• Natural disasters
  • Owner or general contractor bankruptcy
  • Pre-bid reviews by general contractors
  • Loaning institution reviews
  • Bonding and insurance requirements
  • Equipment failure

Some of the above items are more akin to dust devils which cause you to duck and protect your eyes.  However, others are more like tornados, and being in a safe place is called for.

3 financial storm preparedness measures

Controlled operational systems

You can set yourself apart as a savvy contractor by getting all your operational systems documented and in place.  You become a savvy contractor ready to make the best of the good times. Furthermore, you’re known as the wise contractor ready to hunker down in the stormy times.

Remember all those little signs posted on the wall which direct you to the nearest exit or safe place where you can take shelter? That is to say, documented systems tell you which path to take.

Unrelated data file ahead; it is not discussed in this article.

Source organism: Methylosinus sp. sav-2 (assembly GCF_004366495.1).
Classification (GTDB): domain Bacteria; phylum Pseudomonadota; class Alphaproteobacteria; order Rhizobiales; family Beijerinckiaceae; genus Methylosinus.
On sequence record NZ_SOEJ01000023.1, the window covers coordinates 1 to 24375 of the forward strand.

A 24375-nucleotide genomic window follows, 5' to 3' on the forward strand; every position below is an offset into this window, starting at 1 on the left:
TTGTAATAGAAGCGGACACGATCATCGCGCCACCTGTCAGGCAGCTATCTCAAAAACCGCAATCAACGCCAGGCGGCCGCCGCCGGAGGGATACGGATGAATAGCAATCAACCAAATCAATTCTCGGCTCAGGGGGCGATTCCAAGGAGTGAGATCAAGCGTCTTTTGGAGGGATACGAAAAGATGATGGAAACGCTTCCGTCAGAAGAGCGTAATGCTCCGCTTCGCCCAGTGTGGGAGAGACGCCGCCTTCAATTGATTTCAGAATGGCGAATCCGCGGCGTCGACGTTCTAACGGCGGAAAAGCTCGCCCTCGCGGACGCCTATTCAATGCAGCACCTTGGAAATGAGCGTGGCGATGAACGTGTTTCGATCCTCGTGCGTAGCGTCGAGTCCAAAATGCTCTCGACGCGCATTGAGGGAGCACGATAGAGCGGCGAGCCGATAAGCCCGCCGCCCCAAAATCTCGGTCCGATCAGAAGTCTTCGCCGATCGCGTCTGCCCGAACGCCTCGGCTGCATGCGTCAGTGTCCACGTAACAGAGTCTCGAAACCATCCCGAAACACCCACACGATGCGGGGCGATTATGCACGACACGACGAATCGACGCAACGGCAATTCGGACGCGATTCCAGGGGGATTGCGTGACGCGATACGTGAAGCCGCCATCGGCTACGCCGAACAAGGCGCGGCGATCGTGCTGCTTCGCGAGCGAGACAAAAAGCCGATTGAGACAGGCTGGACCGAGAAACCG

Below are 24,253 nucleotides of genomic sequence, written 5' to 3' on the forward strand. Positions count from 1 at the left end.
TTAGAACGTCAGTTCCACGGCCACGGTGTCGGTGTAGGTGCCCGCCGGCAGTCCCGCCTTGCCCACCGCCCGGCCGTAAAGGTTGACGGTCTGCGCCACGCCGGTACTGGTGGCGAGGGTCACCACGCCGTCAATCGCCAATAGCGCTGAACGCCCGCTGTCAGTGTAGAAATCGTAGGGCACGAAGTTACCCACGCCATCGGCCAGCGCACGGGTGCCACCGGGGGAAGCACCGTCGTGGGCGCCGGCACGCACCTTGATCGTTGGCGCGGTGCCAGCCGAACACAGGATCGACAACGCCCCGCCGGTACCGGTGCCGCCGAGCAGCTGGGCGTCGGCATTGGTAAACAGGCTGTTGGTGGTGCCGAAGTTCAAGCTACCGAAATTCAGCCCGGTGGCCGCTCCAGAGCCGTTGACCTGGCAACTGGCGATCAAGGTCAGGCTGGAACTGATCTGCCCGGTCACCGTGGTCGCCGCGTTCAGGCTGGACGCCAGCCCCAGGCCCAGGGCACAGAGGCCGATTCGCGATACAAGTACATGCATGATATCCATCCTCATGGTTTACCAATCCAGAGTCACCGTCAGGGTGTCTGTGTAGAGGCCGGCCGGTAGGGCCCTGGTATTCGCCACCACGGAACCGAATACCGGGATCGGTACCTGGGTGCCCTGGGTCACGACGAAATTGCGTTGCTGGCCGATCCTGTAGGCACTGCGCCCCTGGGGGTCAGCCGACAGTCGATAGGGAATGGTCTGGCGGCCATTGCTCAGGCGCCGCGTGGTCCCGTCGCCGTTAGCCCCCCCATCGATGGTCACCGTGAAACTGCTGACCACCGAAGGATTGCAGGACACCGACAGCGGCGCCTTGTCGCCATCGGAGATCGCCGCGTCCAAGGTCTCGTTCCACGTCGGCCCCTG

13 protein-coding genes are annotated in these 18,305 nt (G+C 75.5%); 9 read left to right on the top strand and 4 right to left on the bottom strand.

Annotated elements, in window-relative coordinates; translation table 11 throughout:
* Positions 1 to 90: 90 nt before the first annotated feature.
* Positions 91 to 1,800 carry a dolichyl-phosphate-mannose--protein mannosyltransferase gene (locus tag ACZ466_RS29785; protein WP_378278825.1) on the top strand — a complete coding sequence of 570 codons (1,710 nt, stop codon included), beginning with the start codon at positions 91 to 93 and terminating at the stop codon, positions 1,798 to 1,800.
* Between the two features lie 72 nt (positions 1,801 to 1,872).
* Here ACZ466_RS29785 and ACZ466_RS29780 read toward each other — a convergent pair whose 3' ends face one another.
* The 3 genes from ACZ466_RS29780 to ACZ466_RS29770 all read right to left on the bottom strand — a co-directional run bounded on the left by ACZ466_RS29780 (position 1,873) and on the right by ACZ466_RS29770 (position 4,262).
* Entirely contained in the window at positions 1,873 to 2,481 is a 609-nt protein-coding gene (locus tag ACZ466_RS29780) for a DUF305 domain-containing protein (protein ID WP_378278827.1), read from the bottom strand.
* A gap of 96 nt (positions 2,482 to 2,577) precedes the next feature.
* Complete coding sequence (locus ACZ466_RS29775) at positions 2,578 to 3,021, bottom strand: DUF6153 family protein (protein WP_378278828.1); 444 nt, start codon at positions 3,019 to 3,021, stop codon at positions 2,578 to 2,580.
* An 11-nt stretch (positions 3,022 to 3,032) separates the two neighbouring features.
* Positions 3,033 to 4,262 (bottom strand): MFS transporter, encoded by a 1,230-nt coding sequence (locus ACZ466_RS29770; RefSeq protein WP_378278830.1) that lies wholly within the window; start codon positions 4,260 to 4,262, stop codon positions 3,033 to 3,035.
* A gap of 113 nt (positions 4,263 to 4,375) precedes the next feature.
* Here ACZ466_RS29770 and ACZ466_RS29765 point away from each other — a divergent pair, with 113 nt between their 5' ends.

Construction contractors with a well-designed organizational structure are better prepared and more likely to complete work on schedule. Don’t think the GCs in your area won’t notice.

Financial documentation

My cliché bell is ringing. Yet, having “all your ducks in a row” concerning financial documents is imperative in both good weather and bad. They’re in place to serve you. Having your financial reports and documents ready and up to date means you can be better prepared for the future.

For instance, it is likely the general contractor considering your bid will want to assess:

  • income statement
  • balance sheet
  • statement of cash flow
  • backlog levels in relation to working capital
  • available bank funds or financing options
  • lien history
  • past credit problems

Having all your financial documentation ready and accessible gives you peace of mind for day to day operations. More importantly, those documents act as a buffer when a financial storm hits.

Dedicated save/spend accounts

A good start is to have a savings account for your commercial construction contracting business. However, there is more to it than having a savings slush fund.